Labour’s proposal to bring services such as water, energy and rail into public ownership would be “cost free”, John McDonnell has said.
The shadow chancellor says he wants to put public services “irreversibly in the hands of workers” so they can “never again be taken away”.
In a speech in London, Mr McDonnell said privatisation had failed.
However, the Conservatives said his plan would cost taxpayers billions of pounds and lead to worse services.
Earlier, Mr McDonnell told BBC Radio 4’s Today programme taking services into public ownership would not ultimately increase the burden on taxpayers because government bonds could be swapped for shares in a revenue-producing company.
“It would be cost free. You borrow to buy an asset and when that asset is producing profits like the water industry does, that will cover your borrowing cost,” he said.
A report earlier this week by the Social Market Foundation, commissioned by a group of water companies, estimated that the up-front costs of renationalisation would be £90bn.
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But Mr McDonnell said utilities could be managed more efficiently under public ownership, because they would no longer have to fund dividends for shareholders.
“They’ve given out £18bn of dividends to their shareholders – sometimes they’ve actually given out more in dividends than they’ve made in profits,” he told the BBC.
In his speech to Labour’s Alternative Models of Ownership conference, Mr McDonnell said the best way to protect public services for the long term was for them to be owned by the public.
He said: “The next Labour government will put democratically owned and managed public services irreversibly in the hands of workers and of those who rely on their work.”
Public services could be made more responsive and effective by bringing together the people who use them, workers and expert managers, the shadow chancellor said.
He said: “We aren’t going to take back control of these industries in order to put them into the hands of a remote bureaucracy, but to put them into the hands of all of you – so that they can never again be taken away.
“Public ownership is not just a political decision, it’s an economic necessity.
“We’ll move away from the failed privatisation model of the past, developing new democratic forms of ownership, joining other countries, regions and cities across the world in taking control of our essential services.”
Analysis: How the nationalisation plan could work
by Joe Lynam, BBC business correspondent
It’s not unusual for private companies in trouble to do a “debt for equity swap”. To save the business, those investors who own shares (equity) lose everything, and those investors who own the company’s less risky bonds (debt) get those shares.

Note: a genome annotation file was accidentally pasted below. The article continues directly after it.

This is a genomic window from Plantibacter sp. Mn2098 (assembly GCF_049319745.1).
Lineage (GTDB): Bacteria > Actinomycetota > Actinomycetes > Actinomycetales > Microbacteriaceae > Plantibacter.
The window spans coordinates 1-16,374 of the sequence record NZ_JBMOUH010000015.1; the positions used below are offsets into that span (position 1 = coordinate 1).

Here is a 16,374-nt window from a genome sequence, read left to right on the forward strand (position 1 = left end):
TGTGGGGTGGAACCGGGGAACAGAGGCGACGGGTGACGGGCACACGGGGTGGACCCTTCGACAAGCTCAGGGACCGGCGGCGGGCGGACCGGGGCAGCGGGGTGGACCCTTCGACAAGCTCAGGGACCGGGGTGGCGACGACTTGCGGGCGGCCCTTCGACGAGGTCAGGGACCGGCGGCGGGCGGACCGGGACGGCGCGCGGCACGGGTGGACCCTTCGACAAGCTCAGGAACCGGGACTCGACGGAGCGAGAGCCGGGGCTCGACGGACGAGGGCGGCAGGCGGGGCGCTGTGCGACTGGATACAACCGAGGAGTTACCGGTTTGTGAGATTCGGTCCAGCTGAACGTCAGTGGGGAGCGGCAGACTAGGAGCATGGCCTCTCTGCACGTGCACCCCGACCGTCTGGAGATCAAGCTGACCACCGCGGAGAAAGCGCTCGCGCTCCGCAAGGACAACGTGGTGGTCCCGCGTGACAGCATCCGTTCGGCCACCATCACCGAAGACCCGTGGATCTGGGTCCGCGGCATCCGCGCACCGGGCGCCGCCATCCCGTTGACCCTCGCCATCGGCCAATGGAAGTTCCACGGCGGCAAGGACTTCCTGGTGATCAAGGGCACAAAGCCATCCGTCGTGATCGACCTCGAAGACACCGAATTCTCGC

Swapping government debt for private company shares is unusual though. In theory, the Treasury could issue new government bonds – known as gilts – and hand them over to the private owners of water or electricity companies. That would then make taxpayers shareholders in the utility in question.
But all the existing contracts would continue in force. So salaries and bonuses would have to be honoured, as would contracts with all other private sector suppliers. The new owners (taxpayers) would also need to retain experienced staff to do often very specialised work. If those skilled staff thought they’d earn more in the private sector, that may be an issue.
‘Wind back clock’
Treasury Chief Secretary Liz Truss said: “Labour would put politicians in charge of running everything from the phone lines to electricity supply, meaning people have nowhere to turn when things go wrong. That didn’t work last time and won’t work this time.”
And UK business group the CBI said Labour’s calls for nationalisation would “wind the clock back on our economy”.
Its managing director for people and infrastructure Neil Carberry said: “If Labour turns its back on good collaboration between the government and the private sector, public services, infrastructure and taxpayers will ultimately pay the price.”
In the speech, Mr McDonnell also announced the creation of a working group to look at how co-operatives can grow, expand and access funding, including the possibility of giving employees a greater right to own shares in the company they work for.